Common magnetic resonance findings include symmetric T2 hyperintensities in dorsal medial thalamus, mammillary bodies, brain stem, and basal ganglia structures.[3] Treatment with thiamine (infants IV 25–50 mg followed by 10 mg IM for a week and 3–5 mg once a day orally for 6 weeks; children 10 mg IM/IV for the 1st week, then 3–5 mg orally for 6 weeks; and adolescents 100 mg IM/IV once a day for 1 week then 10 mg orally once a day)[4-6] should be instituted immediately when the diagnosis is suspected.[7]


Most commonly reported from Saudi Arabia, this disease is known by several names such as “Thiamine metabolism dysfunction syndrome Type 2,” “SCL19A3 gene defect,” and “biotin-responsive basal ganglia disease” “biotin thiamine-responsive basal ganglia disease.” The primary defect is in the thiamine transporter 2, encoded by the autosomal recessive SLC19A3 gene. This disease usually presents in childhood with an episode of neuroregression following a non-specific trigger such as febrile viral illness or trauma. Clinical manifestations include subacute encephalopathy, seizures, cranial nerve palsies, extrapyramidal symptoms, and quadriparesis. Rarely, infantile Leigh like the picture, as well as adult Wernicke’s encephalopathy, has also been described to be associated with this disease. MRI picture during the acute episode includes vasogenic edema in the basal ganglia region (caudate and putamen), as well as signal changes in the thalamus and white matter, later on, atrophy, which may ensue. Treatment includes high doses of biotin and thiamine (5–10 mg/kg of thiamine and 10–40 mg/kg of biotin) in the acute stages and lower doses of thiamine in the chronic stage. Prognosis depends on the age of onset, rapidity of treatment, and the clinical severity.[8]


Riboflavin or B2 is a water-soluble vitamin predominantly involved in various oxidation-reduction reactions as flavin adenine dinucleotide or flavin mononucleotide. It plays an important role in the citric acid cycle, electron transport chain, beta-oxidation, and degradation of amino acids. Deficiency states include glossitis, cheilitis, seborrheic dermatitis, anemia, and axonal variety of sensory-motor neuropathy.[9] Riboflavin being an important component of the electron transport chain, it is hypothesized that riboflavin supplementation reduces cell death and necrosis in mitochondrial disorders. Various disorders potentially responsive to riboflavin include multiple sclerosis, Parkinson’s disease, Alzheimer’s disease, migraine, multiple acyl dehydrogenase deficiency, mitochondrial complex deficiencies, glutaric aciduria, Leber’s hereditary optic neuropathy, Alpers syndrome, and Kearns-Sayre syndrome.[10]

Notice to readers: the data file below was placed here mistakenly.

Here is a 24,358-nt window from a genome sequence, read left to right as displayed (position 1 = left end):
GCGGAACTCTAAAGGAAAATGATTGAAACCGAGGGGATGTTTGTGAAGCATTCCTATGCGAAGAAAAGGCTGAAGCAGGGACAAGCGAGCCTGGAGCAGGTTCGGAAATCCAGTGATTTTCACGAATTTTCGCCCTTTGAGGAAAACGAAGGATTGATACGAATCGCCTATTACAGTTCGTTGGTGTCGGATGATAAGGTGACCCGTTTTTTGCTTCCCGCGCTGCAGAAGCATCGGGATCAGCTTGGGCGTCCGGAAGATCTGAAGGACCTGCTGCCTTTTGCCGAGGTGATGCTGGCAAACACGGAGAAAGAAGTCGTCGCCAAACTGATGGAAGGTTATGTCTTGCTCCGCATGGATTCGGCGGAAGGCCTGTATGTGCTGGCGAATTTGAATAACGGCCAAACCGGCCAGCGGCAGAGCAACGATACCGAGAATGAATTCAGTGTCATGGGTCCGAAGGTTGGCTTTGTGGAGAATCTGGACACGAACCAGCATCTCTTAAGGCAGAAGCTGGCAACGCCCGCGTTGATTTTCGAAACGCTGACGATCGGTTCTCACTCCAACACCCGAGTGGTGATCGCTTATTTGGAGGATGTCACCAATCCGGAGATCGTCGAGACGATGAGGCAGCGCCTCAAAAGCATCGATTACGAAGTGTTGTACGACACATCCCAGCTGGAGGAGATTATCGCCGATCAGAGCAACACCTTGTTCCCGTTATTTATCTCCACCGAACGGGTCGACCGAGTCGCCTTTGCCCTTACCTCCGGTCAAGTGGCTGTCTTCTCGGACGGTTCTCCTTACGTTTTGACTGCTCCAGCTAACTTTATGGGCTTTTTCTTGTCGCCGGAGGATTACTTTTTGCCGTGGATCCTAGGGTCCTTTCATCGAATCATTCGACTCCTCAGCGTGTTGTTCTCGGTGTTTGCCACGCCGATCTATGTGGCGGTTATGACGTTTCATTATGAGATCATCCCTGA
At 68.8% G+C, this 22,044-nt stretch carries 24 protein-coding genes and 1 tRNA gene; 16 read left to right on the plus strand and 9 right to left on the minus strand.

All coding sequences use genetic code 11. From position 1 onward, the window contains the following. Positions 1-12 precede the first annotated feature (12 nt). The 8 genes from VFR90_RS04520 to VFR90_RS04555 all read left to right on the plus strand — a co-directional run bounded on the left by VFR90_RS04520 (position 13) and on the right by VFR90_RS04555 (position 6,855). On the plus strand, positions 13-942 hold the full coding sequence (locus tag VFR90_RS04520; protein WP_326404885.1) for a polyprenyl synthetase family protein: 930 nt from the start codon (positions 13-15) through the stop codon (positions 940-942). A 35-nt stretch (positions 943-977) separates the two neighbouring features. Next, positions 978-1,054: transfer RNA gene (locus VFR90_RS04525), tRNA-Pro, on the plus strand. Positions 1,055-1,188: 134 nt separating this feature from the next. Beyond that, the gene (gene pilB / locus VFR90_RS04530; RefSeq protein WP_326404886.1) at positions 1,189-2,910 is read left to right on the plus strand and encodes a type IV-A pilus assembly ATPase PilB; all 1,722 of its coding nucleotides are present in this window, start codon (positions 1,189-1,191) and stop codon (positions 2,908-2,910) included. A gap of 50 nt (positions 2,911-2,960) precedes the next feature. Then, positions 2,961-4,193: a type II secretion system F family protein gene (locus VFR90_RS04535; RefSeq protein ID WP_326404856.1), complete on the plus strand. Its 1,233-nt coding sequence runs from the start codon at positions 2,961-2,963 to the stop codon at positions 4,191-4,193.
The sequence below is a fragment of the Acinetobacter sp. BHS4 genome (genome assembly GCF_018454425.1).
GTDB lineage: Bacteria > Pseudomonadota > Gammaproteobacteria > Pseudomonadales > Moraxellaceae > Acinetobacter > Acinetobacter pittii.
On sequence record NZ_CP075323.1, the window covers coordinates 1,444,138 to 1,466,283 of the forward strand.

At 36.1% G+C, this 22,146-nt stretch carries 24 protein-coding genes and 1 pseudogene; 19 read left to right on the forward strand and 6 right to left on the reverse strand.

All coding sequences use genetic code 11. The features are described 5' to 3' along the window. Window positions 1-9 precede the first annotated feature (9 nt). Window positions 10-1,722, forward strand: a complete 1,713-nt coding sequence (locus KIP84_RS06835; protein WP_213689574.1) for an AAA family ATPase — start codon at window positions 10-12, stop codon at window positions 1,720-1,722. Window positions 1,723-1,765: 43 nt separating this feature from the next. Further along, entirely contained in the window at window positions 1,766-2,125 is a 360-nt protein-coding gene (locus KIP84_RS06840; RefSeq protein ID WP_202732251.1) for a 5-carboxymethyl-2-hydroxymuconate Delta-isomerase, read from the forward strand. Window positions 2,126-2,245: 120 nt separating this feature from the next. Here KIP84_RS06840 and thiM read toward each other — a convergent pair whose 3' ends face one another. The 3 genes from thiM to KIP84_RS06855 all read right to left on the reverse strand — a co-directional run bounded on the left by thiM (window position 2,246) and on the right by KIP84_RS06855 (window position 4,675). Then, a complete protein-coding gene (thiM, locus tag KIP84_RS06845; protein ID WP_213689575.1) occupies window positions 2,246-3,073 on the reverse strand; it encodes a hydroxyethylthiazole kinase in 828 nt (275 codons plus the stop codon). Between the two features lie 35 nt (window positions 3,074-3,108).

Mutations in the riboflavin transporter genes SLC52A2 and SLC52A3, which encode riboflavin transporters, cause autosomal recessive inherited neurodegenerative disorders BVVL and Fazio Londe (FL) syndrome. This syndrome is characterized by progressive pontobulbar palsy (ataxia secondary to axonal sensorimotor neuropathy and weakness of upper limbs), nystagmus, sensorineural hearing loss (not in FL syndrome), and respiratory insufficiency. Brain MRI may be normal or may demonstrate brainstem changes. Significant improvements have been reported to occur following supplementation with high-dose riboflavin.[11] High-dose riboflavin is reserved for the treatment of metabolic defects in which riboflavin is a cofactor. These include a host of mitochondrial disorders, glutaric aciduria, and patients with mutations in the riboflavin transporter genes.


Pyridoxine or Vitamin B6 is a cofactor for multiple enzymatic reactions and has an important role in dopamine synthesis, serotonin synthesis, homocysteine metabolism, and conversion of glutamate to glutamate and gamma-aminobutyric acid. Pyridoxine deficiency may manifest as neuropsychiatric symptoms of anxiety and depression, sensorimotor polyneuropathy, dermatological manifestations such as seborrheic dermatitis, glossitis, cheilosis, and hematological manifestations like sideroblastic anemia. Pyridoxine deficiency may be caused by malnutrition, malabsorptive states, drugs such as isoniazid, and anti-seizure medications (phenytoin and carbamazepine). Isoniazid therapy causes a neuropathy that is reversible with pyridoxine therapy.